In the world of searing condiments, few are as caustic as a properly made mojo de ajo—olive oil spiked with garlic, the soy sauce of Cuba. Too often, though, its non-coño presentation renders mojo to something approximating watery Ranch dressing—tasty, but hardly worthy of consideration, let alone worship.
Then there's the mojo offered at Moros, the much-beloved Cuban dive: not only unmitigated for Yanqui tastes, but also pushed to its atomic limits, so its stench isn't just overpowering but worthy of a TSA advisory. And the flavor—blindingly sharp, yet almost saccharine in its sweetness—could buckle a thoroughbred. It's an extraordinary liquid, one deserving of bottling; you'll find yourself hungrily splashing it on everything from seafood to pork, bread to chips, all for that glorious stink.
The mojo is complimentary, and that almost makes it the most expensive item at Moros—its dishes are impossibly affordable, especially given the rarity of Cuban food in Orange County, its to-order preparation, the heavy use of organic products, the epic, stately serving sizes, and flavor profiles that make the much-heralded Versailles chain in Los Angeles seem as insulting to the Cuban cause as Batista. Consider a quarter-chicken order: skin as crispy-golden as a wonton, meat tender and moist, with a bitter orange-based mojo reduced almost to a marmalade, sticky and bittersweet. With it come rice and plantains. Total price? Six pinche bucks. All the Cuban classics here—ropa vieja, rabo encendido, lechón, flaky empanadas, jolting cortaditos—are similarly great, similarly cheap. The most expensive thing here, a magnificent paella as large as a basketball hoop, costs only $16, making Moros not only a great restaurant, but also a miracle as worthy of a pilgrimage as Lourdes.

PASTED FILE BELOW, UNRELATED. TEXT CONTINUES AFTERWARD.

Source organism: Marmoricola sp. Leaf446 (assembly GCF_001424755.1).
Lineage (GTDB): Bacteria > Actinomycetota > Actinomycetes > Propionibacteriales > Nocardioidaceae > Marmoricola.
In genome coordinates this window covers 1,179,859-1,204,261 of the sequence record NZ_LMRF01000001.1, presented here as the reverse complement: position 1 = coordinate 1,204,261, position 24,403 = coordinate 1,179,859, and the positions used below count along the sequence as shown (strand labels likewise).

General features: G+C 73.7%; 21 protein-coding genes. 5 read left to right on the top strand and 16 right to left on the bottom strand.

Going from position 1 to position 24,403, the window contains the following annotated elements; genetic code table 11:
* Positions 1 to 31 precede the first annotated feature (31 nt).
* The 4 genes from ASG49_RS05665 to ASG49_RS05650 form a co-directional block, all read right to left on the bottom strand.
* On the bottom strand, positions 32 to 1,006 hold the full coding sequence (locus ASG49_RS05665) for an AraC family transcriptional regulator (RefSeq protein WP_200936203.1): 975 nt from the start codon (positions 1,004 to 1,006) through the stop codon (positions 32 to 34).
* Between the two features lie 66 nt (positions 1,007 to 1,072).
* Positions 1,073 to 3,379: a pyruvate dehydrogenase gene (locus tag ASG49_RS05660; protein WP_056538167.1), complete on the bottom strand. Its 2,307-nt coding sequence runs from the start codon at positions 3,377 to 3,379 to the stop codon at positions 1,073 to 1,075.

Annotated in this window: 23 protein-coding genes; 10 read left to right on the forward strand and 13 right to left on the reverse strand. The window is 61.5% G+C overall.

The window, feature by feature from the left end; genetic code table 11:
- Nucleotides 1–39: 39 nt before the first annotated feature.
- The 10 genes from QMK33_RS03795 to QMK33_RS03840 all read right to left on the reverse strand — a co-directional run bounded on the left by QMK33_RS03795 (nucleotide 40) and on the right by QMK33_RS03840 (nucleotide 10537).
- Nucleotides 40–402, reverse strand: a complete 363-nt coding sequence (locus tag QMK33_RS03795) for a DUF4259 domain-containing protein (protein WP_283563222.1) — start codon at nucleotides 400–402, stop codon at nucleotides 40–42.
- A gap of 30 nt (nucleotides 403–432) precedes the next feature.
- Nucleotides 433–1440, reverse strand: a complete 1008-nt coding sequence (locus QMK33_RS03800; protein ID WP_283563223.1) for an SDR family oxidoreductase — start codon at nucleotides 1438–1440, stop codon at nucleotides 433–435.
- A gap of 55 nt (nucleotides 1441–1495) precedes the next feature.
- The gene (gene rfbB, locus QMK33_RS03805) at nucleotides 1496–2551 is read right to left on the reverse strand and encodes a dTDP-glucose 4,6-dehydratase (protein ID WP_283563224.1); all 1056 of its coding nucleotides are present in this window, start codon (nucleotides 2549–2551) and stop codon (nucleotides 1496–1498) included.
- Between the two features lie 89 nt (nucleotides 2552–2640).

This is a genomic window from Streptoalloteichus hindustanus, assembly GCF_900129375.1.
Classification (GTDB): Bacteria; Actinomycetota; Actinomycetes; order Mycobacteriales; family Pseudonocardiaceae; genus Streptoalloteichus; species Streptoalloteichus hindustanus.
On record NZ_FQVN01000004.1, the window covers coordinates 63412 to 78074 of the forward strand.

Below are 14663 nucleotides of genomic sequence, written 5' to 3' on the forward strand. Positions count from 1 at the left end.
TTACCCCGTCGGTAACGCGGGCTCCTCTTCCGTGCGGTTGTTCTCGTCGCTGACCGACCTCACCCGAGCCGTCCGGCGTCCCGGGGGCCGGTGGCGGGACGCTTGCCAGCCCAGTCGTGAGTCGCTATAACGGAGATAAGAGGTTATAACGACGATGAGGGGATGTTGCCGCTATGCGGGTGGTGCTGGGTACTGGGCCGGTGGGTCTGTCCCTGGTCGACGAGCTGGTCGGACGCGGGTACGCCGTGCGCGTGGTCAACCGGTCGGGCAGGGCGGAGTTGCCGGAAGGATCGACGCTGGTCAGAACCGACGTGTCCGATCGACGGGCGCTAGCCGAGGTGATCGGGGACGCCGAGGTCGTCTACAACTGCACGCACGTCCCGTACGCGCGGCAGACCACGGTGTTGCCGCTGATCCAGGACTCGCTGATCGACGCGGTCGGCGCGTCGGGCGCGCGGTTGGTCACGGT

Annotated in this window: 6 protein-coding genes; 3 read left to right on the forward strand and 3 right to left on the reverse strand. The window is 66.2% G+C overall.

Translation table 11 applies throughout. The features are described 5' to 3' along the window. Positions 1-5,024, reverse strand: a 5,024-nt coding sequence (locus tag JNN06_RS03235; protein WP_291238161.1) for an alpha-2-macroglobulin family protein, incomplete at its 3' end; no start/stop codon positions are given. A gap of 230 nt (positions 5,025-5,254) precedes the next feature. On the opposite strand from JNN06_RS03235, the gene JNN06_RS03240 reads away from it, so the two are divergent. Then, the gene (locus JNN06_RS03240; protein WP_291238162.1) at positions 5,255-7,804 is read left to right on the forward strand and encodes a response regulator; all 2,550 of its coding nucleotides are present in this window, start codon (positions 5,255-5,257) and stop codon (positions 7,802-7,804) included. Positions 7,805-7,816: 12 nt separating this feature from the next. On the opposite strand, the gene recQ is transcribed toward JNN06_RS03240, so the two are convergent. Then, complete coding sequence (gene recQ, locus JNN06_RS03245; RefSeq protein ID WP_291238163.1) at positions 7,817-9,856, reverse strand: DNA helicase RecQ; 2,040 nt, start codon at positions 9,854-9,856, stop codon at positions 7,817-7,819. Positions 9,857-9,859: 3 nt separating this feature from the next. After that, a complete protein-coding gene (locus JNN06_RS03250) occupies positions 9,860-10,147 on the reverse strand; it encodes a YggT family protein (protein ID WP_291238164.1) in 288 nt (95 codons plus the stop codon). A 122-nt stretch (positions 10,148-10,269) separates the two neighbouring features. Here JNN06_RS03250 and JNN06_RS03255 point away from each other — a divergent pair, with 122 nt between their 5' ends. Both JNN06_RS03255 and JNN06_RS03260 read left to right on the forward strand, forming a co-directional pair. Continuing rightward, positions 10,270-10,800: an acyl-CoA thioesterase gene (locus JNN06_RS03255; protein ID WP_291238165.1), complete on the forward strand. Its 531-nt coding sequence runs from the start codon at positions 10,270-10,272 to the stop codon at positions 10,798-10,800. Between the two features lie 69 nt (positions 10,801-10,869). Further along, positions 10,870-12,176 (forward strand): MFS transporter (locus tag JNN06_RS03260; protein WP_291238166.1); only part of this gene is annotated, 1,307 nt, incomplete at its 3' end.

Moros Cuban Restaurant, www.moroscubanrestaurant.com.
One trick: go during lunch, when the prices are cheaper. Outside of that dinner oversight, everything is magnificent. The tropical music is blasted a bit loud, but given the soundtrack veers from Hector Lavoe to Oscar D'Leon and Beny Moré, you won't mind; you may even have to hold yourself back from asking the nena next to you for a quick mambo. Service can be slow, but it is always delivered with a smile. The walls' evokation of Arabic calligraphy with a New York skyline is out of place, but nevertheless gorgeous. Orange County has never treated its Cuban restaurants well, but like the black monolith of 2001: A Space Odyssey, Moros escapes our earthly realm and lives in a plane so far above us that we're reduced to slobbering Neanderthals basking in its presence. Enjoy!
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This column appeared in print as "Mondo Mojo."